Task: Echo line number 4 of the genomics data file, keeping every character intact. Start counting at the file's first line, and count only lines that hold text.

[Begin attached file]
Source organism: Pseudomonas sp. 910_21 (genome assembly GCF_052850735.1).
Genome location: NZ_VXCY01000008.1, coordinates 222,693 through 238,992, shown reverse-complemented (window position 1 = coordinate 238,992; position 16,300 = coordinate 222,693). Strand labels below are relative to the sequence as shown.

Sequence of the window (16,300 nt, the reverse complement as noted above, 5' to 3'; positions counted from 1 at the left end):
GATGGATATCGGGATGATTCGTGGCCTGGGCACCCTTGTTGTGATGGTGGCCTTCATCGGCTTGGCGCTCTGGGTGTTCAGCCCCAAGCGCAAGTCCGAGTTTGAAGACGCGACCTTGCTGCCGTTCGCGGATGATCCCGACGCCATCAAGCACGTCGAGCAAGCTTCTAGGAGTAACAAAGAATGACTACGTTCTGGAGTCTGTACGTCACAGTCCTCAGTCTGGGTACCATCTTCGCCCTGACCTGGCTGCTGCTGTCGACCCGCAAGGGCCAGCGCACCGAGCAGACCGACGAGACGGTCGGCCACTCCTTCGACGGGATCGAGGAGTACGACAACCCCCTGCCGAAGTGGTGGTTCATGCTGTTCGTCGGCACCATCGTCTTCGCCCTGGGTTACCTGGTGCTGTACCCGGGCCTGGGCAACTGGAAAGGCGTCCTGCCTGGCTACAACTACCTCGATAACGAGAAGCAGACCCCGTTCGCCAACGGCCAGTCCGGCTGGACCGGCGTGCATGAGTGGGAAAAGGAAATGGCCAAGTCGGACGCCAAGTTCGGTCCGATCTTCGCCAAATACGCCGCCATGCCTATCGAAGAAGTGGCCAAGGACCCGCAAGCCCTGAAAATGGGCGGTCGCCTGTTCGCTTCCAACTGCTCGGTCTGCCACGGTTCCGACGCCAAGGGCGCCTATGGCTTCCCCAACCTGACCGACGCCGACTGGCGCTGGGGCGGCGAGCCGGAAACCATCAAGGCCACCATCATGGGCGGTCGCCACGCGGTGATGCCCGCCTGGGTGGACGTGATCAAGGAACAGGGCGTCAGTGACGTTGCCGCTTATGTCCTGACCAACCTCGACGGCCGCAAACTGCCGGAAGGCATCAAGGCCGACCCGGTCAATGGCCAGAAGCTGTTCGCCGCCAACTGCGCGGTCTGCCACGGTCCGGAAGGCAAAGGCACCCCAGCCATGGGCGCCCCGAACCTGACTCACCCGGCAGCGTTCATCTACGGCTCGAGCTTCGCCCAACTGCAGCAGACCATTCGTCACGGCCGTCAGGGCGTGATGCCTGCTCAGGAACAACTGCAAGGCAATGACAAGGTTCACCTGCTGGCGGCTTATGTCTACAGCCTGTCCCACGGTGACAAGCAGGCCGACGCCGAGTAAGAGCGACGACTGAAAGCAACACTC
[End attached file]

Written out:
GATGGATATCGGGATGATTCGTGGCCTGGGCACCCTTGTTGTGATGGTGGCCTTCATCGGCTTGGCGCTCTGGGTGTTCAGCCCCAAGCGCAAGTCCGAGTTTGAAGACGCGACCTTGCTGCCGTTCGCGGATGATCCCGACGCCATCAAGCACGTCGAGCAAGCTTCTAGGAGTAACAAAGAATGACTACGTTCTGGAGTCTGTACGTCACAGTCCTCAGTCTGGGTACCATCTTCGCCCTGACCTGGCTGCTGCTGTCGACCCGCAAGGGCCAGCGCACCGAGCAGACCGACGAGACGGTCGGCCACTCCTTCGACGGGATCGAGGAGTACGACAACCCCCTGCCGAAGTGGTGGTTCATGCTGTTCGTCGGCACCATCGTCTTCGCCCTGGGTTACCTGGTGCTGTACCCGGGCCTGGGCAACTGGAAAGGCGTCCTGCCTGGCTACAACTACCTCGATAACGAGAAGCAGACCCCGTTCGCCAACGGCCAGTCCGGCTGGACCGGCGTGCATGAGTGGGAAAAGGAAATGGCCAAGTCGGACGCCAAGTTCGGTCCGATCTTCGCCAAATACGCCGCCATGCCTATCGAAGAAGTGGCCAAGGACCCGCAAGCCCTGAAAATGGGCGGTCGCCTGTTCGCTTCCAACTGCTCGGTCTGCCACGGTTCCGACGCCAAGGGCGCCTATGGCTTCCCCAACCTGACCGACGCCGACTGGCGCTGGGGCGGCGAGCCGGAAACCATCAAGGCCACCATCATGGGCGGTCGCCACGCGGTGATGCCCGCCTGGGTGGACGTGATCAAGGAACAGGGCGTCAGTGACGTTGCCGCTTATGTCCTGACCAACCTCGACGGCCGCAAACTGCCGGAAGGCATCAAGGCCGACCCGGTCAATGGCCAGAAGCTGTTCGCCGCCAACTGCGCGGTCTGCCACGGTCCGGAAGGCAAAGGCACCCCAGCCATGGGCGCCCCGAACCTGACTCACCCGGCAGCGTTCATCTACGGCTCGAGCTTCGCCCAACTGCAGCAGACCATTCGTCACGGCCGTCAGGGCGTGATGCCTGCTCAGGAACAACTGCAAGGCAATGACAAGGTTCACCTGCTGGCGGCTTATGTCTACAGCCTGTCCCACGGTGACAAGCAGGCCGACGCCGAGTAAGAGCGACGACTGAAAGCAACACTC